Timberwolf Creek Blog

My friend, my neighbor, my bride: Sarah

Tony and Sarah, on their wedding day

Tony and Sarah, on their wedding day

Sarah Mottola was my friend, my neighbor, my bride.  Not in that order, and not with those limitations.  When I first met her, she was Sarah Todd, a guest arriving from South Carolina, with her beau, Tony Mottola.  She and Tony were guests at the B&B many times, and early on, we said, “Y’all are so much fun!  You should go up the mountain and buy that piece of property, and build a log cabin, and Sarah you should come help run the inn.”  And so they did.

Of course, nothing happens instantly like that, but they did buy the property right away and then it took two years to build the cabin.  It’s a dream come true, you know, to hand-pick your neighbors like that.  But I’m getting ahead of the story.

It was about their sixth visit, when they got engaged, right here at Timberwolf Creek.  Actually, that’s when I got my heretofore unheard of 100 rating from the Health Department.  Now, you might wonder how the two are related…  It seems that the local department’s fiscal year ends on June 30th.  And, they are required to perform a surprise inspection annually.  Most of the time, they arrive, breathless, about the middle of June.  They’re trying to squeeze in all those surprise inspections right at the last minute.  As it develops, we were having a particularly popular season, so when Norma arrived to surprise me, I had a surprise of my own.  “We’re full every day until the 8th of July.”  Now, if a room is occupied, we don’t allow access, nor does the department ask it.  Additionally, a room has to be completely cleaned and prepared for guests before it can be inspected.  A dilemma!  Norma said, “But you know our year ends at the end of the month!”  I feel that I showed great restraint when I didn’t say, “And so did you.”  Instead, I told her that we had guests coming the following week who had been here several times, and had developed into friends.  I was sure that I could ask Tony and Sarah if their room could be inspected during their stay.  Norma was vastly relieved, and promised to ‘surprise’ me the following week while our friends were in residence.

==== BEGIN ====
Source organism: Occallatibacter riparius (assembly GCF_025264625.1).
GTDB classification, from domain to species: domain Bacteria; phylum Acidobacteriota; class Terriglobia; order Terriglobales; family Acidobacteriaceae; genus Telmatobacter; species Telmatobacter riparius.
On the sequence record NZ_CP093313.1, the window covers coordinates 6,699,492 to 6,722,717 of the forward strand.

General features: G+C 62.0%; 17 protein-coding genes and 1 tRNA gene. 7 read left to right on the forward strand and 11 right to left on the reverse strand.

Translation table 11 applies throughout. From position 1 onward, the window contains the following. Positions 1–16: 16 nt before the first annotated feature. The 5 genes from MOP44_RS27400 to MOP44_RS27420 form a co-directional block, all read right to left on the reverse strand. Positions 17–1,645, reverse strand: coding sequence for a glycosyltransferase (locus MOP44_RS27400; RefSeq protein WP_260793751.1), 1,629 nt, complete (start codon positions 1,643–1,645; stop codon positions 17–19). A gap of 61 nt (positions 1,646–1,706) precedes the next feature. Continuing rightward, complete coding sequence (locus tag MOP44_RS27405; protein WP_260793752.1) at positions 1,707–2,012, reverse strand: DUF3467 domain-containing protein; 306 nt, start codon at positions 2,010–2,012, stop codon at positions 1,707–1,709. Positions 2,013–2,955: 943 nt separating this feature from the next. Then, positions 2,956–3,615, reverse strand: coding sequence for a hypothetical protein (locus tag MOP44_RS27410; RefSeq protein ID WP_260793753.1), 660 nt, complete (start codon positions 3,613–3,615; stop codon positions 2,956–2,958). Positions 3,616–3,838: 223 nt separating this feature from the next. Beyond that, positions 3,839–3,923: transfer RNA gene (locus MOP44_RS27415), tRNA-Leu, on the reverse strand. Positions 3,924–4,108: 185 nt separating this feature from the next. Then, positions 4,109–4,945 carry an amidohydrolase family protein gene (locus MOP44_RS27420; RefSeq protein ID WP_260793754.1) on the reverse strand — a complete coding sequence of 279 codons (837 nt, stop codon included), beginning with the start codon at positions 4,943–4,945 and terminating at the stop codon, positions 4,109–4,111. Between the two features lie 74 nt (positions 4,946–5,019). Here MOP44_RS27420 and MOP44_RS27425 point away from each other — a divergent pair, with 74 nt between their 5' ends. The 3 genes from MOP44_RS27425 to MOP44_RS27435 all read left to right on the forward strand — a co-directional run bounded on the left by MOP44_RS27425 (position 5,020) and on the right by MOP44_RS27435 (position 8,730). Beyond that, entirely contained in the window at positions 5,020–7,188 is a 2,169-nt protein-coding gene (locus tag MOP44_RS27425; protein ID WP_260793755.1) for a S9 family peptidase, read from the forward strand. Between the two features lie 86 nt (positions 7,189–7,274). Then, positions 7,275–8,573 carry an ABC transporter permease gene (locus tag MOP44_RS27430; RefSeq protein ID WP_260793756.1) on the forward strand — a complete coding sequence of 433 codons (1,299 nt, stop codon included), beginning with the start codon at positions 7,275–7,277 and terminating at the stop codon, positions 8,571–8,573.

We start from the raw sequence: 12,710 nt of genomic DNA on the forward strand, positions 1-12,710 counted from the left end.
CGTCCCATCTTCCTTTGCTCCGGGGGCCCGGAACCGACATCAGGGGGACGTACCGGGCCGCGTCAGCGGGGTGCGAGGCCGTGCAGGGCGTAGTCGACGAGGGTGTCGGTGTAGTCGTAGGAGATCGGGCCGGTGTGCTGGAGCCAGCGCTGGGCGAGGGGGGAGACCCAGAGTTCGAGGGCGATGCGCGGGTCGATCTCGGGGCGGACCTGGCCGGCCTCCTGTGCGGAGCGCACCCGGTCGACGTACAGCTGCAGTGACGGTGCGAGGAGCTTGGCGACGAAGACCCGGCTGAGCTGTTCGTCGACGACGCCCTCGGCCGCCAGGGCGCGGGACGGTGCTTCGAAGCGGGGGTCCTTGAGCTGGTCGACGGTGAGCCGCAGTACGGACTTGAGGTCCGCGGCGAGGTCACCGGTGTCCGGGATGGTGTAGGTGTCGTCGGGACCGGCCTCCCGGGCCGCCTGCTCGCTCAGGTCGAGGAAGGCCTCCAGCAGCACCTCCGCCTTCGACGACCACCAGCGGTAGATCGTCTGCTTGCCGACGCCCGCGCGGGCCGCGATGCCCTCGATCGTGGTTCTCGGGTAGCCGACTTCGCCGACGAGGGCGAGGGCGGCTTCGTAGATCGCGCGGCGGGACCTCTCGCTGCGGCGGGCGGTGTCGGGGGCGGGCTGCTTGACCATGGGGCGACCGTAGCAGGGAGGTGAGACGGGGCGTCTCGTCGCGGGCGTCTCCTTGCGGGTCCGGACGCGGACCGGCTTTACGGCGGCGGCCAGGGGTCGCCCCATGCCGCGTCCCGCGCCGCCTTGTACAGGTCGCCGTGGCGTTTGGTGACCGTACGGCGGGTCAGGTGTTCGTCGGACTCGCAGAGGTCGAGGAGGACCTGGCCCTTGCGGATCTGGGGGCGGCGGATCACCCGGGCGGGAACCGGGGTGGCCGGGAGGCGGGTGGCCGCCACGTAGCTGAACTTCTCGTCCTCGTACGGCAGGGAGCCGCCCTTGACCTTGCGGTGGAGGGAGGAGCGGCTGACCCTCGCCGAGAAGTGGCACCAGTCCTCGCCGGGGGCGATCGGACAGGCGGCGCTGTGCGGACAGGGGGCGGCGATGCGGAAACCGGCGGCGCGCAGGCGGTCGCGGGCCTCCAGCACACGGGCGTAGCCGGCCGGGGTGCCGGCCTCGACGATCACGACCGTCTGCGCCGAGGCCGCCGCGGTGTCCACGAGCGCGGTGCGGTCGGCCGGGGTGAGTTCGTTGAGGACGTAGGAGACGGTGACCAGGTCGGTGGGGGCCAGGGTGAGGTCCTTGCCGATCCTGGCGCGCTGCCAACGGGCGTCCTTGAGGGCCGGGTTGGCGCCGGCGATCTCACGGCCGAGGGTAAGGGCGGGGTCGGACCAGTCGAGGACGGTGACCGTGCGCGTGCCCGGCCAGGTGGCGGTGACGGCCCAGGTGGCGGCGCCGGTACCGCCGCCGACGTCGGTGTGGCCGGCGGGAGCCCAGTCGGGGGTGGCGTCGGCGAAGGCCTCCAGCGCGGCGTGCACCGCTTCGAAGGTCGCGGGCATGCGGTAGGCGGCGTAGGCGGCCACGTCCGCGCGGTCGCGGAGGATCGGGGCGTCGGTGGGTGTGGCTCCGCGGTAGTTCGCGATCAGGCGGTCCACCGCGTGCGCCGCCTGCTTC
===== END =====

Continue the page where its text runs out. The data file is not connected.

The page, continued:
She arrived, right on time.  Tony & Sarah were out for the afternoon.  Norma inspected the kitchen, etc., and sat down at the table to fill out paperwork.  As we were talking, I could see from my vantage point that our guests were returning, but they must have heard voices in the dining room and just went right to their suite.  After a while, Norma said, “Oh, look at the time!  I’d better get that room inspected!”  We walked down the hall and I knocked on the door.  After a minute, I knocked again – I knew they were in there – and suddenly the door opened, and there was Sarah (fully dressed, hair and makeup perfect) looking flustered, panting like crazy, and smoothing her clothes.  Tony was laying in the bed, ever his suave macho self,  propped up on the pillows, feet crossed at the end of the bed, smoothing his hair back, looking oh-so-smug.  I might note that he, too, was fully clothed, right to his shoes.  It was clearly a joke, but it was completely hilarious because Norma was horrified!  Now, the health department simply does not give 100s.  This was explained to me my first year, and it drove me crazy that I complied with every guideline and they pulled stuff outa the air to penalize me back to a 99. Apparently, this year Norma had decided the penalty would be in the suite, because she’d already marked everything perfect in her earlier inspection of the kitchen and common areas.  She shielded her eyes, said, “Yup, that’s a bedroom, that’s a bathroom,” marked everything 100 and practically ran out the front door!  And that’s how I got the first 100!  (We still have it, by the way.)